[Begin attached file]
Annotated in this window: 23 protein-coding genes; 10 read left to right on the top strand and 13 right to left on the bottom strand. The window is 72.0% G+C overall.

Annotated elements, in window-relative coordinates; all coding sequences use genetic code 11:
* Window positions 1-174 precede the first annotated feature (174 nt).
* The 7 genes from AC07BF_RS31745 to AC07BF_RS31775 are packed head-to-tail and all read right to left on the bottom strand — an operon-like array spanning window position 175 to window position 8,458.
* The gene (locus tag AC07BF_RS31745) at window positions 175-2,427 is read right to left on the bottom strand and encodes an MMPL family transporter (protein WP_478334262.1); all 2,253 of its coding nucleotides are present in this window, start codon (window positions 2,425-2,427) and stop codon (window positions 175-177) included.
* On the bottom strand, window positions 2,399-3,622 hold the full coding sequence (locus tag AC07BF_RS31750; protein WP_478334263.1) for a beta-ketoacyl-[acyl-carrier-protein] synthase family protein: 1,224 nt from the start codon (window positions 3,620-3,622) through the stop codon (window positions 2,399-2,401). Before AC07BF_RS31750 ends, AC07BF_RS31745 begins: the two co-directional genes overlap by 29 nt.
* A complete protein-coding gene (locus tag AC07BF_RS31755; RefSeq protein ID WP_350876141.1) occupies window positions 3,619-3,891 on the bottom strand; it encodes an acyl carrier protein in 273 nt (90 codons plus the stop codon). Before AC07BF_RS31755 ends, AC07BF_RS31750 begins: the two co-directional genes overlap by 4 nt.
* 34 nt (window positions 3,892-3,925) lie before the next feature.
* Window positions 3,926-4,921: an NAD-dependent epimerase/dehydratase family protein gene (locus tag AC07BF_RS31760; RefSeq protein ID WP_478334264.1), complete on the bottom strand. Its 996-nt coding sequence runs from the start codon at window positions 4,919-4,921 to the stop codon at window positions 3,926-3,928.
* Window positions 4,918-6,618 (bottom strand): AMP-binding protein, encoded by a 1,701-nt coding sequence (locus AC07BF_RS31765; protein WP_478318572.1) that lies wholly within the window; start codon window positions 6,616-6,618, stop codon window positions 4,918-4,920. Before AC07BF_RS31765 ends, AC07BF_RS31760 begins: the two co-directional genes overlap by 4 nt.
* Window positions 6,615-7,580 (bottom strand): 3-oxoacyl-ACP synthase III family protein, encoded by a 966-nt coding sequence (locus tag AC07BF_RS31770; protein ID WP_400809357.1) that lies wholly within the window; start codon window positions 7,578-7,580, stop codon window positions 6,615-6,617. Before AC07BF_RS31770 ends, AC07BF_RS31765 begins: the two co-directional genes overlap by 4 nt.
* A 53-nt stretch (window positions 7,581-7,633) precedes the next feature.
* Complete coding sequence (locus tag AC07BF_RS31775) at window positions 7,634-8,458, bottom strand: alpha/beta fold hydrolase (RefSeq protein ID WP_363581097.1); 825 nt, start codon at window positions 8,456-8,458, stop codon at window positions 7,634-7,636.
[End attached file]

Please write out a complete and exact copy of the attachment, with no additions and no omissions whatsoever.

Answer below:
Annotated in this window: 23 protein-coding genes; 10 read left to right on the top strand and 13 right to left on the bottom strand. The window is 72.0% G+C overall.

Annotated elements, in window-relative coordinates; all coding sequences use genetic code 11:
* Window positions 1-174 precede the first annotated feature (174 nt).
* The 7 genes from AC07BF_RS31745 to AC07BF_RS31775 are packed head-to-tail and all read right to left on the bottom strand — an operon-like array spanning window position 175 to window position 8,458.
* The gene (locus tag AC07BF_RS31745) at window positions 175-2,427 is read right to left on the bottom strand and encodes an MMPL family transporter (protein WP_478334262.1); all 2,253 of its coding nucleotides are present in this window, start codon (window positions 2,425-2,427) and stop codon (window positions 175-177) included.
* On the bottom strand, window positions 2,399-3,622 hold the full coding sequence (locus tag AC07BF_RS31750; protein WP_478334263.1) for a beta-ketoacyl-[acyl-carrier-protein] synthase family protein: 1,224 nt from the start codon (window positions 3,620-3,622) through the stop codon (window positions 2,399-2,401). Before AC07BF_RS31750 ends, AC07BF_RS31745 begins: the two co-directional genes overlap by 29 nt.
* A complete protein-coding gene (locus tag AC07BF_RS31755; RefSeq protein ID WP_350876141.1) occupies window positions 3,619-3,891 on the bottom strand; it encodes an acyl carrier protein in 273 nt (90 codons plus the stop codon). Before AC07BF_RS31755 ends, AC07BF_RS31750 begins: the two co-directional genes overlap by 4 nt.
* 34 nt (window positions 3,892-3,925) lie before the next feature.
* Window positions 3,926-4,921: an NAD-dependent epimerase/dehydratase family protein gene (locus tag AC07BF_RS31760; RefSeq protein ID WP_478334264.1), complete on the bottom strand. Its 996-nt coding sequence runs from the start codon at window positions 4,919-4,921 to the stop codon at window positions 3,926-3,928.
* Window positions 4,918-6,618 (bottom strand): AMP-binding protein, encoded by a 1,701-nt coding sequence (locus AC07BF_RS31765; protein WP_478318572.1) that lies wholly within the window; start codon window positions 6,616-6,618, stop codon window positions 4,918-4,920. Before AC07BF_RS31765 ends, AC07BF_RS31760 begins: the two co-directional genes overlap by 4 nt.
* Window positions 6,615-7,580 (bottom strand): 3-oxoacyl-ACP synthase III family protein, encoded by a 966-nt coding sequence (locus tag AC07BF_RS31770; protein ID WP_400809357.1) that lies wholly within the window; start codon window positions 7,578-7,580, stop codon window positions 6,615-6,617. Before AC07BF_RS31770 ends, AC07BF_RS31765 begins: the two co-directional genes overlap by 4 nt.
* A 53-nt stretch (window positions 7,581-7,633) precedes the next feature.
* Complete coding sequence (locus tag AC07BF_RS31775) at window positions 7,634-8,458, bottom strand: alpha/beta fold hydrolase (RefSeq protein ID WP_363581097.1); 825 nt, start codon at window positions 8,456-8,458, stop codon at window positions 7,634-7,636.